Dubai: Australian Open champion Novak Djokovic had a brief scare and was forced to dig unexpectedly deep before reaching the quarter-finals in defence of his Dubai Open title.
The second-seeded champion was outplayed in the second set by Feliciano Lopez, a former runner-up here, and was within a point of going 3-4 down in the final set during a resourceful 6-3, 2-6, 6-4 victory.
It was the best match of the tournament, with both men willing to come forward and play rallies from the forecourt, which created a kind of the variety the modern game sometimes lacks.
The quality of Lopez`s play also inspired some fascinating exchanges from the back, forcing Djokovic to raise his level, and in particular increase the quality of his service returns, to avoid serious trouble.
"It was enjoyable, every minute we spent on the court was enjoyable," said Djokovic, whose most impressive qualities were how immediately he forgot about his mistakes and how promptly he responded to sudden challenges.
"It was a great match, and a great atmosphere, and a pleasure to be playing in it here. I was surprised at how well he returned serve and how he made life difficult."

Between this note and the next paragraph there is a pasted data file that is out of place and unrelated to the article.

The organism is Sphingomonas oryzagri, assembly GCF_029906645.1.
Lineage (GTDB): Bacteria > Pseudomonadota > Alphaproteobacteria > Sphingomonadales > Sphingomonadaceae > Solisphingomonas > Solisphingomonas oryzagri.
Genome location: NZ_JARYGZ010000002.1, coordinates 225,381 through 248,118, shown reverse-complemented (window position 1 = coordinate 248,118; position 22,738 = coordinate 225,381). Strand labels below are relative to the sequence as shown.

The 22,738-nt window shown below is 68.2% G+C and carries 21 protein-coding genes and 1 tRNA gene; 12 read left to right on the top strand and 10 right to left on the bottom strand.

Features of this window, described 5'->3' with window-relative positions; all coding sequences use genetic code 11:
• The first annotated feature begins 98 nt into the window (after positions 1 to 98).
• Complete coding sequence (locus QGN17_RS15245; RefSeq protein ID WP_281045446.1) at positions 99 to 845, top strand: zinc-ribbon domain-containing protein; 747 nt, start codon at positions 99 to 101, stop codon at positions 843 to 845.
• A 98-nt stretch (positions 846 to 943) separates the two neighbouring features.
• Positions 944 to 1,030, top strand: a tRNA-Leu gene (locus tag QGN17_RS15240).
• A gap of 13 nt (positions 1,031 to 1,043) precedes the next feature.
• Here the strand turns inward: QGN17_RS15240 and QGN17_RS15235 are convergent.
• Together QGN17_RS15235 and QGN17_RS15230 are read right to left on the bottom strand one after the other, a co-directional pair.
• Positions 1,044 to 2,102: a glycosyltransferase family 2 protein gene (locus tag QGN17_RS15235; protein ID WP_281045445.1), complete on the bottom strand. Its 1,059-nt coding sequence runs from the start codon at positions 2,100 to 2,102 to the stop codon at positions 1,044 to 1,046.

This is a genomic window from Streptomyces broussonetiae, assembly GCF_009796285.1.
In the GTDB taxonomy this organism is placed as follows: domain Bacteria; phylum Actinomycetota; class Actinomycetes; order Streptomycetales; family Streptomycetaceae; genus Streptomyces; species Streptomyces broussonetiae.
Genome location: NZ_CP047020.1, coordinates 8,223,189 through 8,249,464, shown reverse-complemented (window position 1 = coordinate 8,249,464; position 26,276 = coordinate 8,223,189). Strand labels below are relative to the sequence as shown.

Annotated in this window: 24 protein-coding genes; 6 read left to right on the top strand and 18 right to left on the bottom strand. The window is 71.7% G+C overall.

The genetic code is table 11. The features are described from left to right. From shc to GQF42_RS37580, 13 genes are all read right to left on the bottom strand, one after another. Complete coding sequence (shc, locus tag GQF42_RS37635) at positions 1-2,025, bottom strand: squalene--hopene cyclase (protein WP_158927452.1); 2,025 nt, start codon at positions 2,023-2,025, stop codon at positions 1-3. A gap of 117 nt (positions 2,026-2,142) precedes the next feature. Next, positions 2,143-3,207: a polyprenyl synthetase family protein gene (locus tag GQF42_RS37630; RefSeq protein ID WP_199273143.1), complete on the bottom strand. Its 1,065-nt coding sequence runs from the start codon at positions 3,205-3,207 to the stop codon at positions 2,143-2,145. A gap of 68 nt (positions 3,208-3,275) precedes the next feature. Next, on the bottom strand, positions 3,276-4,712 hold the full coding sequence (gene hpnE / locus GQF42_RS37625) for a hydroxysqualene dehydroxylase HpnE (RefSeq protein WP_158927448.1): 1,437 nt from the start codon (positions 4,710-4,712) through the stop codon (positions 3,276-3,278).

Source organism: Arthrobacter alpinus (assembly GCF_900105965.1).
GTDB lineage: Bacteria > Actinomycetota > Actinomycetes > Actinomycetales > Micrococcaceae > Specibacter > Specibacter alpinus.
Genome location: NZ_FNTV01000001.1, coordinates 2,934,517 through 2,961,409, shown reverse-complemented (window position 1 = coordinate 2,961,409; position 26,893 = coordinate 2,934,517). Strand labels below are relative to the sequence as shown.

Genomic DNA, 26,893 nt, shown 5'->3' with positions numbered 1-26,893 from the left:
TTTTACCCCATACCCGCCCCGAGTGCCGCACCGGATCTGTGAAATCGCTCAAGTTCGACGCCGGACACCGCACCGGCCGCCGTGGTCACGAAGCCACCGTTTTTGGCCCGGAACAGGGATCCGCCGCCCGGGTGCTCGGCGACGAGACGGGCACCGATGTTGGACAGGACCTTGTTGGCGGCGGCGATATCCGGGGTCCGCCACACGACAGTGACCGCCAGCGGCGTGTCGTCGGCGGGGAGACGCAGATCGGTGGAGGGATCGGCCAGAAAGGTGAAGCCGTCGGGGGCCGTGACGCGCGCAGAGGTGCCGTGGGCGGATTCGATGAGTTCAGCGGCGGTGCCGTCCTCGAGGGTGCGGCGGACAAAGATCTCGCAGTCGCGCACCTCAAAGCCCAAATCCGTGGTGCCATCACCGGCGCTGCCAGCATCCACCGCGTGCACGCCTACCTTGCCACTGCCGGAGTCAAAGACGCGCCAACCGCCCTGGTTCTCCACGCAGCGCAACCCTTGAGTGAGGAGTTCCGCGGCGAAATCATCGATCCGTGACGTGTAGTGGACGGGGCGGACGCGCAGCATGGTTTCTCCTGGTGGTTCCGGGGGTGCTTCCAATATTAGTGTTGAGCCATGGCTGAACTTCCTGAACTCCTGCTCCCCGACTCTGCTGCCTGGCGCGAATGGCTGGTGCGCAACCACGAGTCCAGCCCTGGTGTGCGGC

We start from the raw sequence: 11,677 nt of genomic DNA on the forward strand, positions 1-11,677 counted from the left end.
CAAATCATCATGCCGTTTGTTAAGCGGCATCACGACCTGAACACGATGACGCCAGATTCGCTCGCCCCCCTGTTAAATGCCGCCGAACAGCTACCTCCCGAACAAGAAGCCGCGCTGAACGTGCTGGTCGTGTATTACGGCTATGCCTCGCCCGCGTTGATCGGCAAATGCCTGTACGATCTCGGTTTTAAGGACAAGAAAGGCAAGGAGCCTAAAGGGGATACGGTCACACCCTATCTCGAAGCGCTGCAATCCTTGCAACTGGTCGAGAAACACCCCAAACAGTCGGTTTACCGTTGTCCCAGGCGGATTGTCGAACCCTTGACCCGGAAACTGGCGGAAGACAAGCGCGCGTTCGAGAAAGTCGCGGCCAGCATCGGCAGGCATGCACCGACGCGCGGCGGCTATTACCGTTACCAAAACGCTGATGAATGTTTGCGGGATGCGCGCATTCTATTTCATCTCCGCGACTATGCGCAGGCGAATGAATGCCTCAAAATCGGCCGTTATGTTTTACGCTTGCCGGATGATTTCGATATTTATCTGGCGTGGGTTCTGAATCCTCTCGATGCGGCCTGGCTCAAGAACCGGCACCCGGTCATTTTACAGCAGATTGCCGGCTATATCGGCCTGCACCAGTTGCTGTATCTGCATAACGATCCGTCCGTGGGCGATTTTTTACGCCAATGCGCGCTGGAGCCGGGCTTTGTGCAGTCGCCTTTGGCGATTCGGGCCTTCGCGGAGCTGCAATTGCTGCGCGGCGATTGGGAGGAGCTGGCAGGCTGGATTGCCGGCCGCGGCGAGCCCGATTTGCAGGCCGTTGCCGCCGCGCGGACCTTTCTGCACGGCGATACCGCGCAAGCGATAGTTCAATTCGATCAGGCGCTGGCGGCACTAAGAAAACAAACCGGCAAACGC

Asked if he had been panicking a little in the final set - even though he looked quite cool - Djokovic said: "I wasn`t panicking because when I panic I break -- at least rackets, and I didn`t break any rackets which is a big improvement tonight."
Djokovic also reckoned that probably only a couple of points had decided the outcome of the match. One was an extraordinary was-it, wasn`t it affair when Lopez appeared to have reached game point for the second time at 3-3 in the final set.
The line judge called a Djokovic return of serve out on the baseline, the umpire over-ruled the decision and called it in, Lopez appealed to Hawkeye against the umpire`s decision, and the computer replay showed the ball catching the back of the line by about a millimetre.
This caused the point to be replayed and a couple of good blows later Djokovic had broken Lopez`s serve for 4-3 -- a break which he consolidated and which proved the crucial thrust.
He next plays Florian Mayer, the world number 38 who is one of ten Germans in the top 100. He could have a semi-final with Tomas Berdych, the Wimbledon finalist from the Czech Republic who overcame Nikolay Davydenko, the ATP Tour 2009 year-end champion from Russia, by 6-3, 7-6 (7/5).
Djokovic is seeded for a final on Sunday with Roger Federer, the four times former champion whom he beat in the Australian Open semi-finals but who has been going well here so far.
Federer followed a straight sets win over Somdev Devvarman of India with another over Marcel Granollers, the world number 53 from Spain, by 6-3, 6-4.
It was most notable for an over-the-shoulder passing shot winner from Federer, struck at least a second earlier than expected whilst running back full tilt for a lob.
Federer next plays Sergiy Stakhovsky, the Ukrainean who is capable of high quality hot streaks and who upset the eighth-seeded Ernests Gulbis 6-3, 5-7, 6-1.